Aussie Motorsport Classic: The Channel 9 Camaro

October 3, 1982. Reid Park, Mount Panorama, Bathurst. Lap 27. Kevin Bartlett. Camaro. A time, location and car that are forever etched into Australian motorsport history.

KB is up with the leaders in the famous Bathurst 1000 when one of a batch of fourteen wheels the team had bought for the Camaro fails. It’s the rear left. Instantly, the tyre deflates, pitching the Channel 9 branded car’s rear into the concrete safety wall. The left front bounces off as the nose swings around and it’s just on a right hand curve on an uphill run.

Unsettled, there’s momentum enough to cause the Camaro to roll over to the right, landing on its roof. The car skids to the other side of the track and quickly a trackside official is there to assist a shaken Bartlett out of the inverted Camaro. He’s ok, points at the clearly ruined wheel and tyre, and walks into the crowd.

In context, it was a miracle that Bartlett and the Channel 9 sponsored car were in the race at all. In practice just a couple of days before, co-driver Colin Bond was at the wheel when a ball joint nut on the front left wishbone came adrift. The front left suspension collapsed and flung the corner into the wall. The location? Almost exactly where the wheel would fail two days later.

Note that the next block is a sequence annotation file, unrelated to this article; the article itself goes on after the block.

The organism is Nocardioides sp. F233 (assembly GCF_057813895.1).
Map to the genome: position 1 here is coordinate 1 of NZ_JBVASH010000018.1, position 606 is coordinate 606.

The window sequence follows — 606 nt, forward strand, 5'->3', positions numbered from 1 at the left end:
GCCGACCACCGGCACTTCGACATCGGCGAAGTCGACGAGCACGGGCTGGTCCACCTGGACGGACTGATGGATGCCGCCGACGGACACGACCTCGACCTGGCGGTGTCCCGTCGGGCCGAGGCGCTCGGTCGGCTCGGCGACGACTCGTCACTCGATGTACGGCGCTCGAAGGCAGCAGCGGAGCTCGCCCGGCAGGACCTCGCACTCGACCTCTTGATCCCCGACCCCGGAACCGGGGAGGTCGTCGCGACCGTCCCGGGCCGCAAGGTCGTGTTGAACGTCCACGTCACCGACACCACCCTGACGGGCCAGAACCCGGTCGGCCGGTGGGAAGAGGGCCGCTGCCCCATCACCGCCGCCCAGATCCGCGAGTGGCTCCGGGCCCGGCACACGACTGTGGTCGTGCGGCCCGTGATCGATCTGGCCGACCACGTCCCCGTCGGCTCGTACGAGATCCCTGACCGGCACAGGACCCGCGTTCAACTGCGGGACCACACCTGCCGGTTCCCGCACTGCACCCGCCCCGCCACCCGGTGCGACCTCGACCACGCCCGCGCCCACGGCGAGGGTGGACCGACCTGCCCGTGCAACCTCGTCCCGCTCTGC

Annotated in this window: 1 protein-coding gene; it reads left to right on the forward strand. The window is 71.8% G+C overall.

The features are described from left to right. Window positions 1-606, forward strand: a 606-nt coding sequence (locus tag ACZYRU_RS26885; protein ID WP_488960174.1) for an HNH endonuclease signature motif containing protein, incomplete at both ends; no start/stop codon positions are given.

As KB says: “it was a miracle that my crew and the TAFE smash repair team had it back together in time for qualifying.” However, there’s more to the story in getting the car on track in the first place.

Bartlett bought the car, a brand new 1978 built machine, from an American dealership and imported the car into Australia. The intent was to race it in what was then the Group C regulations. Once the car landed, Bartlett says, a lot of work was needed to get the car down to the weight as stipulated. The leaf spring suspension was replaced with fibreglass units, super strong Kevlar for the front guards and spoilers, but CAMS insisted that the car use drum brakes at the rear, instead of the optional disc brakes.

In case you’re wondering why the car looks different to a 1978 model, it’s because CAMS also said the car had to run with bodywork from the ’74 to ’77 models. Bartlett still shakes his head in disbelief. But there was a hidden benefit as it turned out. The earlier bumpers were aluminium, not steel…

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